02/11 Attorneys say suit aims to derail inquiry
CHERYL WALDRIP of The Tampa Tribune
Published in The Tampa Tribune Feb. 11, 1997
CLEARWATER - Attorneys for Pinellas-Pasco Medical Examiner Joan Wood say a lawsuit
filed by the Church of Scientology is an attempt to squelch an investigation into the
mysterious death of a Scientologist.
In a motion, Wood's attorneys said the lawsuit is ``a blatant attempt on the part of
the Church of Scientology to abort a legitimate criminal investigation into the
circumstances of Lisa McPherson's death while under the Church's `care' in the final days
of her life. Dr. Wood is under no obligation to cooperate with such an attempt by the
so-called `Church' ...''
Wood's office performed an autopsy of McPherson, a 36-year-old Scientologist who died
in December 1995 of a blood clot brought on by ``severe dehydration and bed rest.''
McPherson spent the last 17 days of her life at the Fort Harrison hotel, Scientology's
world spiritual headquarters.
Among Wood's findings were that McPherson had nothing to drink for at least five to 10
days, had bruises on her arms and legs, and was comatose for 24 to 48 hours before her
death. Wood also said bites on McPherson's body were likely made by cockroaches.
Church officials have disputed those findings.
They have said McPherson suddenly fell ill on the day of her death, that a staph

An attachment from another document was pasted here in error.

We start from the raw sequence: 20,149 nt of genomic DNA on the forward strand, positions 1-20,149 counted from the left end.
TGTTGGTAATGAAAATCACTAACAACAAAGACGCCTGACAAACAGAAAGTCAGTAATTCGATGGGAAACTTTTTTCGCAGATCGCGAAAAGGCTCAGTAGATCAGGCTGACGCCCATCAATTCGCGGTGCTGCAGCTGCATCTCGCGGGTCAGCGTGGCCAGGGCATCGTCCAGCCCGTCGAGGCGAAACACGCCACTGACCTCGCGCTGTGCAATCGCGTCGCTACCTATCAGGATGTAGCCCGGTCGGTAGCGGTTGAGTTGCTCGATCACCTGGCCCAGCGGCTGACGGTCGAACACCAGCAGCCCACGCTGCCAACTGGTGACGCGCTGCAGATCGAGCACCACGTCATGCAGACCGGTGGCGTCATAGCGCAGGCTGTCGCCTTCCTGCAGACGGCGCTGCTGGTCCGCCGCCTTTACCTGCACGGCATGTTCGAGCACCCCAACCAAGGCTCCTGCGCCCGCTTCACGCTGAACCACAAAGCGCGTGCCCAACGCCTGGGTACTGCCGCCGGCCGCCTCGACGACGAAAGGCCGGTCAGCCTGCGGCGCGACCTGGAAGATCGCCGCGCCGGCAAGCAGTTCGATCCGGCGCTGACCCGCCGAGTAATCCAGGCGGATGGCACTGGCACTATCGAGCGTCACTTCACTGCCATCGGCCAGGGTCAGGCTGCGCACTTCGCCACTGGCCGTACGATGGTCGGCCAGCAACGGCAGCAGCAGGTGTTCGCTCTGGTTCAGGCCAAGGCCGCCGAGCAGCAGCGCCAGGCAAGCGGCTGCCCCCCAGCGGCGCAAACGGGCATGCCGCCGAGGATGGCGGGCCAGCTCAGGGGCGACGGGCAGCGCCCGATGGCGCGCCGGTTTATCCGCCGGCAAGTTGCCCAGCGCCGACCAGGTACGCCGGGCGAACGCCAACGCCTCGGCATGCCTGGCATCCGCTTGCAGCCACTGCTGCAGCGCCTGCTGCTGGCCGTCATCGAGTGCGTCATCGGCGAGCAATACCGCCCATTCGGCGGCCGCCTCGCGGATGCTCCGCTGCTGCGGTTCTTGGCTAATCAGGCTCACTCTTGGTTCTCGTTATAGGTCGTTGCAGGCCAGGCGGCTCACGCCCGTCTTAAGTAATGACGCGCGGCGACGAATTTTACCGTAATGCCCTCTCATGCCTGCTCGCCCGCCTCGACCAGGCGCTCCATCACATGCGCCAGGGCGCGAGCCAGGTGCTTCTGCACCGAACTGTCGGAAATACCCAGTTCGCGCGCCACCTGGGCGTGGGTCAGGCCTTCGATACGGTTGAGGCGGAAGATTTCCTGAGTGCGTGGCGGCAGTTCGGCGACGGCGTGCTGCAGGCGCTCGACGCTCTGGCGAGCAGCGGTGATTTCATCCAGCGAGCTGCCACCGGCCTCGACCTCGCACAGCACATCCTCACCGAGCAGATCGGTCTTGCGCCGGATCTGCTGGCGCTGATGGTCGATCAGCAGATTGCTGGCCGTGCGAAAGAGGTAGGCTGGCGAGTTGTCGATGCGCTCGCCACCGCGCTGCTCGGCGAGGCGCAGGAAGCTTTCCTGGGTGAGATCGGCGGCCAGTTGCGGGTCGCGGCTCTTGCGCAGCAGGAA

infection may have contributed to her symptoms and death, and she was not comatose during
her last hours. They have said she was not bitten by roaches, and that she was provided
with food, water and vitamins during her stay at the headquarters.
After Wood discussed her findings in response to inquiries from reporters, Scientology
sought access to the medical examiner's records and specimens for McPherson under
Florida's public records law.
Wood denied the request because records that are part of an active criminal
investigation are exempt under the law. McPherson's death is being investigated by the
Clearwater police, the Florida Department of Law Enforcement and the Pinellas-Pasco State
In their lawsuit, Scientology attorneys argued that because Wood had discussed the
evidence with reporters she had ``waived'' her obligation to keep the records closed until
the investigations conclude.
In the motion, Wood's attorneys - Patricia Fields Anderson and George Rahdert - asked
the court to rule in Wood's favor and award her fees and costs ``for this frivolous
Scientology attorney Morris Weinberg declined to comment Monday.
In court documents, Wood's attorneys acknowledged her public statements about
McPherson's ``severe and ultimately fatal dehydration while under the watchful eye of the
Church ...'' and said that does not change Wood's obligation to keep the records private
until the investigations conclude.
They also said the church has ``failed to allege any ultimate facts, as opposed to
`press release' allegations, showing a clear legal right to the documents in question.''